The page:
Practice Persistent Patience: 3 Rules to Know

You practice persistent patience by making a plan to find your calm. Much like being the eye of your own hurricane, persistent patience happens when you plan and practice the art of waiting. You have to be calm in allowing the pieces to fall into place – their place – instead of trying to force the pieces into your predetermined positions.

Forcing will break the puzzle, shatter your peace, and unravel your patience.

Be okay with waiting for the pieces to align. 

Doctor Who fans will tell you that when there is a button, it must be pushed. Just the other day, I was watching a show about flipping houses and the main guy pushed a button clearly marked “for emergency” and it set off an ear-shattering alarm. 

Buttons demand to be pushed, but sometimes the button is a trap – much like the emergency button in the show.

I’ve fallen for my fair share of button traps. I’m most susceptible when emotions rule instead of peace and purpose. The situation or circumstance seems so perfect that I push the button without reading the fine print or without getting things in writing. The truth of the imperfections is only revealed after the fact.

Then it is too late to back away. By then, the neighbors have called the police because the alarm has gone off. By then, I’m backed into doing something because I have to which wasn’t the thing I wanted to do and thought I would be doing when I signed on.

Over the last couple of years, we’ve had many button pressing opportunities. On several occasions, I’ve listened to that still small voice that’s held me back from pushing the button.

One of those times it was a real button and a real voice. We were taking a tour of a house when the owner led us into a sunroom banked with all-season windows. The owner demonstrated how the windows would lift up, or down. “Can I try?” My son asked.

“Just push the button,” I assured him.

The owner raised her voice a little. “NO! Don’t push the button. The button released the window from the frame. All you have to do is move the window up or down to open it.”

No button pushing necessary. All you needed was a little pressure to move the window in its tracks in the direction you wanted it to go.

I had tried to give my son directions on how to use the windows based on information I had from other situations instead of waiting for the directions.

“Just push the button” has been my mantra for most of my life. Push the button and let the chips fall where they may.

Sometimes, though, when I push the button instead of waiting to allow things to move in their direction (or waiting to HEAR the directions), I knock things out of their track instead of getting things done. 

I have to practice persistent patience and be willing to wait and learn, instead of pushing the button to force my way.

Find A Place of Persistent Patience

Waiting can be a difficult challenge to master, but it will create space for incredible things. Practicing patience gives you the strength and determination to wait for the best instead of pushing a button that released the okay.

Not All Buttons Need to Be Pushed

Some buttons will cause unwanted noise. Some buttons will create unnecessary alarms. Some buttons will create more work. Some buttons will break what you were trying to fix (instead of the other way around). Instead of pushing the button right away, take a moment. Wait to learn more about the button before you go pushing it.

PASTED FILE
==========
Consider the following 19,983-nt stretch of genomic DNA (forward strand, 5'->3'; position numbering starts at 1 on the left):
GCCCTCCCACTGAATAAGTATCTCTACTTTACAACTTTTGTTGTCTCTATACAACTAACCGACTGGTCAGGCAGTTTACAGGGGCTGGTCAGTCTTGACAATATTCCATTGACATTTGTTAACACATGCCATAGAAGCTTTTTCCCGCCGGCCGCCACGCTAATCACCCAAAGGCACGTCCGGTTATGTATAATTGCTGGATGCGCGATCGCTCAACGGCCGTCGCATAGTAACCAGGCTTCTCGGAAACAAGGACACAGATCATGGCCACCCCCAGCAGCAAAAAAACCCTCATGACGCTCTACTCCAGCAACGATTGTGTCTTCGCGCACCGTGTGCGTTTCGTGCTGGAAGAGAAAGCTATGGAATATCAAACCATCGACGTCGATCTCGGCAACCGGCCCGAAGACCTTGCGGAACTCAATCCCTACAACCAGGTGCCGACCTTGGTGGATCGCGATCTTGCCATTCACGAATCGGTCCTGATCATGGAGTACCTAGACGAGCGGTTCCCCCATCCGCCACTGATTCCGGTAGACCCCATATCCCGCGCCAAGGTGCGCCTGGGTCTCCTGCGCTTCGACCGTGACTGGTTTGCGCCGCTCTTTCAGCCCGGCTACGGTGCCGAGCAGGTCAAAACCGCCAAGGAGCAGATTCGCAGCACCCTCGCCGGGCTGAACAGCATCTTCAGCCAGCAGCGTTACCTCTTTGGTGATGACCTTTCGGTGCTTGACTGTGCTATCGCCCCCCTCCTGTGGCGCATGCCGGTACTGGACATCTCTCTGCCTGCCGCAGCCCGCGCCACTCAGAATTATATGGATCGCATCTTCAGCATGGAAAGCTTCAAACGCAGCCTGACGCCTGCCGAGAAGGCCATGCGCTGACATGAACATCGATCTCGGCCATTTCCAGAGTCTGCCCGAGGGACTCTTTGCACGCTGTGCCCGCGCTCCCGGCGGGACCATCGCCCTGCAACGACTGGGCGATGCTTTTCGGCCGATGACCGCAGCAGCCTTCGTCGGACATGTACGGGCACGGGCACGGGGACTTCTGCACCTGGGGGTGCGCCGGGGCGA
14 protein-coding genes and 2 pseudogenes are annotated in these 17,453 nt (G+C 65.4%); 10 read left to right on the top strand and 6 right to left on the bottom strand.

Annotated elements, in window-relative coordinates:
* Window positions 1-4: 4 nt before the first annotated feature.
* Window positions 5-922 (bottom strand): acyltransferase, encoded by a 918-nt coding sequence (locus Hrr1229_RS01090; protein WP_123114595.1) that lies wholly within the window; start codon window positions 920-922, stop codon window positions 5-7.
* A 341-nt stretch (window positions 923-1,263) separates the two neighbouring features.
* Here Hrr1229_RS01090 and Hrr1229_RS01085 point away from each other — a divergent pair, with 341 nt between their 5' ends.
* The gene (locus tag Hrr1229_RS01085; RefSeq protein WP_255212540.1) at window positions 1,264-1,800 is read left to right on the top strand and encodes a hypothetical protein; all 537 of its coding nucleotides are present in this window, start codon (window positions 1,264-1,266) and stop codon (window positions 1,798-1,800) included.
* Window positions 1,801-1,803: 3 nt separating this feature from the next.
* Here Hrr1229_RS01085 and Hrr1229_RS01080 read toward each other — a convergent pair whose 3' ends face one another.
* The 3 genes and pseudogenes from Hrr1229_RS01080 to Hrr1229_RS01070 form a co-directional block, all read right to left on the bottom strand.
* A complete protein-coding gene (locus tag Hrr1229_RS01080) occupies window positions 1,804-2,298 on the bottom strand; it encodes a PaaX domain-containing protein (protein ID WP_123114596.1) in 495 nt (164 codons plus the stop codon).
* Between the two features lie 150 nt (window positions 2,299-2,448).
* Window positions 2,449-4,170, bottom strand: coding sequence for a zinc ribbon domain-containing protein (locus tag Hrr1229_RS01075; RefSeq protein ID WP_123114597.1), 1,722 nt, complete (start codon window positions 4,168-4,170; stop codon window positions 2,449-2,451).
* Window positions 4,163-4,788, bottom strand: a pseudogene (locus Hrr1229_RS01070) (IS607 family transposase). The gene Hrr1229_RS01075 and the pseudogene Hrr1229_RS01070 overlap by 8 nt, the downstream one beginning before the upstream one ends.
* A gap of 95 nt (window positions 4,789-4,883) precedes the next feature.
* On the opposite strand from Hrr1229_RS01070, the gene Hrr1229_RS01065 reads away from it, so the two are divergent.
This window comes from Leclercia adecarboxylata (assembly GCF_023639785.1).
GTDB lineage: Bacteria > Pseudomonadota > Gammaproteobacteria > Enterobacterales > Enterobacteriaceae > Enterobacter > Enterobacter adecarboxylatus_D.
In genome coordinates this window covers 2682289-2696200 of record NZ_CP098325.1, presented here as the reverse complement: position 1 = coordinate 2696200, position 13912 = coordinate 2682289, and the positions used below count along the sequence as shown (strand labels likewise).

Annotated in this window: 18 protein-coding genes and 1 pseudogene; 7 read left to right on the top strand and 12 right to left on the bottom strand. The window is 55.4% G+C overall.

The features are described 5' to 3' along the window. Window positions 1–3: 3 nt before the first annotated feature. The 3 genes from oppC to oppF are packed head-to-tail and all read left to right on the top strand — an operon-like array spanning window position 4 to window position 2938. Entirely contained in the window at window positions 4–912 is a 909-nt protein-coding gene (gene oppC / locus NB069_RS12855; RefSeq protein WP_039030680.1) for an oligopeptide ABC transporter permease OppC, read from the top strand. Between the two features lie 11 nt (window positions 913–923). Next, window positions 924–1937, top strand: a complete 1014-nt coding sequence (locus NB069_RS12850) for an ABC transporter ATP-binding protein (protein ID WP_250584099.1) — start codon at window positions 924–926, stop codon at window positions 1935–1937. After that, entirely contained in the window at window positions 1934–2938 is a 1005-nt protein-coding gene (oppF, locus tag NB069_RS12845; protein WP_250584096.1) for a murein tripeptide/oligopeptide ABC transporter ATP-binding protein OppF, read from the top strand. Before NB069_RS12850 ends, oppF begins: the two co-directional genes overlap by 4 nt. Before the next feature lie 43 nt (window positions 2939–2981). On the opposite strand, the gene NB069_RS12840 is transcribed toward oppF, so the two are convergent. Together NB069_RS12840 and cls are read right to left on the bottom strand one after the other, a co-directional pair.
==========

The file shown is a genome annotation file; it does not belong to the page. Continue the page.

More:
Waiting Does Not Equal Inaction

One of the hardest parts of the patience practice I’ve faced is not doing anything. It took me years to realize that waiting didn’t mean inaction. I could do plenty of things while I waited for the right information about a particular button. If you’re one of those that has to keep doing something once you’ve started doing something, waiting can be painful. It means you have to stop, but it doesn’t have to. Instead of stopping, try shifting your energy in a different direction for the moment – let’s call it a pivot – or perhaps you can idle in place for the time being. Writing can be an opportunity to build up the power you’ll use to push forward when it comes to button-pushing time.

Emotions Rarely Make Good Drivers

The stronger your emotions in the moment the more important the power of persistent patience. Take a breath. Take a walk. Take a day. Stop the car and get out for a little while (or let someone else drive). Until you feel peace taking the wheel, you need to take time.

Unsettled Challenges Persistent Peace

Two years ago, the world turned upside down for us – in more ways than one. Since then, things have been in a season of constant change, shifting sand, and uncontrollable unsettled. But, when it all began, my husband and I made the intentional decision to only act in peace. We weren’t going to act out of fear, or frustration, or anger. 

It hasn’t been easy – but most of the time the things worth having are worth waiting for. As long as we back each other up, it’s a little bit easier (and this backup is another reason it’s so important to be invested in relationships. We aren’t designed to go it alone).

On more than one occasion, I’ve found something or someone that helped me feel settled. Peace would cover me in that moment. Not long would pass before something would change, the unsettled would be highlighted again, and frustration would start to build.

It took an intentional shift of focus to be okay even during those unsettled reoccurrences. The truth is, it’s all unsettled. The world is constantly throwing things at us. Life always shows up. Change is a constant. The way to stay in your calm moments is to practice persistent patience with yourself, with others, and with your circumstances.

How will you practice persistent patience today?

Kathryn Lang

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